This is an awesome book. A definite "must read". It takes us to a time in our history that we wouldn't want to repeat, and if we are not careful, it will be repeated. I asked myself what I would have done in Lea's place. Risking my life, or the lives of my family, would I have hidden Jewish people or those who were considered undesirable. As christians we must take a stand and let our voices be heard, or we will lose our liberties. This book has made me think, which is a good thing.
Saving Amelie is an awesome book! It keeps you captivated to continue reading despite how horrible the circumstances are. The background is Nazi Germany when they were in the midst of developing their perfect race through reseaching eugenics. I have not read anything by this author previously but can not wait to see what else she writes. I like her style and creativity.
I received this book from the Book Club Network in exchange for my honest opinion.
Its September 1939, and Rachel Kramer has travelled with her father from her New York home to undergo her regular examination at the Institute, while her father attends an international conference on eugenics. She meets Jason Young at a ball while trying to escape from an overbearing suitor, and realises Young is the journalist who is trying to discredit her fathers research. However, an unusual request from a childhood friend leaves her with no one to rely on except the annoying journalist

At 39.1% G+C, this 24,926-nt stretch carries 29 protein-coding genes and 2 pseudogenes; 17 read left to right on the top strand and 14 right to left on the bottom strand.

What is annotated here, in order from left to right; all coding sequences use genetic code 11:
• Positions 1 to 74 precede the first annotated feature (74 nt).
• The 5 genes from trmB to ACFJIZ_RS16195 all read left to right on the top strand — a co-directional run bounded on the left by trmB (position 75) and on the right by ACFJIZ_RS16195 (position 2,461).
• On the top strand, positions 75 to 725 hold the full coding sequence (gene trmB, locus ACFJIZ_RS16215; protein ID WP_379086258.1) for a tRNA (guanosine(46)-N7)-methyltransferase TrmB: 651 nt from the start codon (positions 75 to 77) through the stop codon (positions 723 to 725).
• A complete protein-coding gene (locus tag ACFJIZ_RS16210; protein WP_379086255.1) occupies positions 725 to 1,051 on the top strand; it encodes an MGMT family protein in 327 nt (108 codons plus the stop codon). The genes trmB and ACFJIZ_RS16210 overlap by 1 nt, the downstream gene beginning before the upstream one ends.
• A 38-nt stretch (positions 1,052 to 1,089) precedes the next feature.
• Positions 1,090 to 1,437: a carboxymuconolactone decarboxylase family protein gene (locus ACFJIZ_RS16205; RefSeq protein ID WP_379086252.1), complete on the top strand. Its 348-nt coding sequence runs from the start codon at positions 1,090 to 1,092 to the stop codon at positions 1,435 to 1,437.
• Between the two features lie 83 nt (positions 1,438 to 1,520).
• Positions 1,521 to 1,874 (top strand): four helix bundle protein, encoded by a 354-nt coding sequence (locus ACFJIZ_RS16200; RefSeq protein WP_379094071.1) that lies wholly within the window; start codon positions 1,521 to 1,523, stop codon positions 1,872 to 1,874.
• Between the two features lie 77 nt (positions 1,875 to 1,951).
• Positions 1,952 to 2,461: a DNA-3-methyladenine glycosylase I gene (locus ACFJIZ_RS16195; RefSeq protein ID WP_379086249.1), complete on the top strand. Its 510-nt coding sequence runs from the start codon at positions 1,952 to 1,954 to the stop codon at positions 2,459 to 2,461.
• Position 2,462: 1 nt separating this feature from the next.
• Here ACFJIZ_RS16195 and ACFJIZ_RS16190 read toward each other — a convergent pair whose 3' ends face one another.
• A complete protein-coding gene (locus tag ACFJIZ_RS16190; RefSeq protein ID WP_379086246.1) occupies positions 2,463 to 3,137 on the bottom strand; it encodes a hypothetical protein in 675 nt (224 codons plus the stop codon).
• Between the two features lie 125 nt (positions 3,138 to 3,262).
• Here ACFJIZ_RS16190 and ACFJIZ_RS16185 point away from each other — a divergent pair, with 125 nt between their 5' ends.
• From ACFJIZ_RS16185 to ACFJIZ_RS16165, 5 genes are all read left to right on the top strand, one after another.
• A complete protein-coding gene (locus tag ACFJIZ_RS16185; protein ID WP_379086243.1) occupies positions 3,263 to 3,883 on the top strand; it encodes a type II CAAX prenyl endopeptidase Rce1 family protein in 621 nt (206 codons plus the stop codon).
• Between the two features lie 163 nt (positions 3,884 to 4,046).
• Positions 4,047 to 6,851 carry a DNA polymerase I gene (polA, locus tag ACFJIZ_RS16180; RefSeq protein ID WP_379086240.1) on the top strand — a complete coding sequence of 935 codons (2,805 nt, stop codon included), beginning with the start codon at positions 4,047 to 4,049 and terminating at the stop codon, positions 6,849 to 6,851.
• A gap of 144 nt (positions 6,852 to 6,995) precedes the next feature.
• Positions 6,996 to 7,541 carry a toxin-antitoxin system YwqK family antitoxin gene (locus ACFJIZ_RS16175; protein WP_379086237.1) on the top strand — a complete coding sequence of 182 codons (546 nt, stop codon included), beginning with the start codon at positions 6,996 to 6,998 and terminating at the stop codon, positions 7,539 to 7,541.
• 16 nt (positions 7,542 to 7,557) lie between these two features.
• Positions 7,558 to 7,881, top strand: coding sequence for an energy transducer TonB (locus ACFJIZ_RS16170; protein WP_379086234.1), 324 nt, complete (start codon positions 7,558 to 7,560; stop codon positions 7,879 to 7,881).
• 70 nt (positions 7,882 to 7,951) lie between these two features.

The start was a bit slow, as it was necessary to introduce several different characters, each a different thread to the story. This made the early chapters complex, but the pace improved quickly once all the essential elements of the story had been introducedelements which were chilling, yet added a layer of realism to the plot.
Rachel was annoying with her nave views, especially at first, but it was good to see her gradually change as she considered and rejected her long-held beliefs about her family and herself. The eugenics subplot was chilling, especially as I saw how Rachel had been raised to believe she was better than othersand it made me wonder how many people still believe this, and dont recognise how the idea distorts biblical truth.
Jason was a strong hero, despite his inability to show the truth of the Nazi regime to those who needed to know in the US. It was good to see a man who wasnt afraid to admit he needed to change, and to pursue truth despite the cost. The minor characters were also well-written, and fulfil a necessary part of this fast-paced historical thriller (with a touch of romance).
The thing I liked best about Saving Amelie was the depth of research that has gone into the writing, and the accuracy. Ive read other books written by American authors and set in Germany during World War Two which downplay the Nazi oppression of the weak or those not deemed Aryan enough, and seem to look at Hitlers Germany through rose-coloured glasses.
Saving Amelie is not like that. It shows the oppression in chilling detail, right from the early days of the war in September 1939. It shows the price paid by those who didnt support the ideals of the Third Reicha group which included many Christians. And it shows the activities of the German resistance, a needed reminder that not all Germans were complicit in the crimes committed by Hitler and his followers.
But, perhaps most importantly, Saving Amelie shows that there are still lessons to be learned from the rise of Adolf Hitler and World War Two. There is no master race. There is no such thing as levels of evolution within the human racewe are all equal in the sight of God. And grace is isnt the nice all-is-forgiven idea weve come to believe in the Western church. Grace is costly: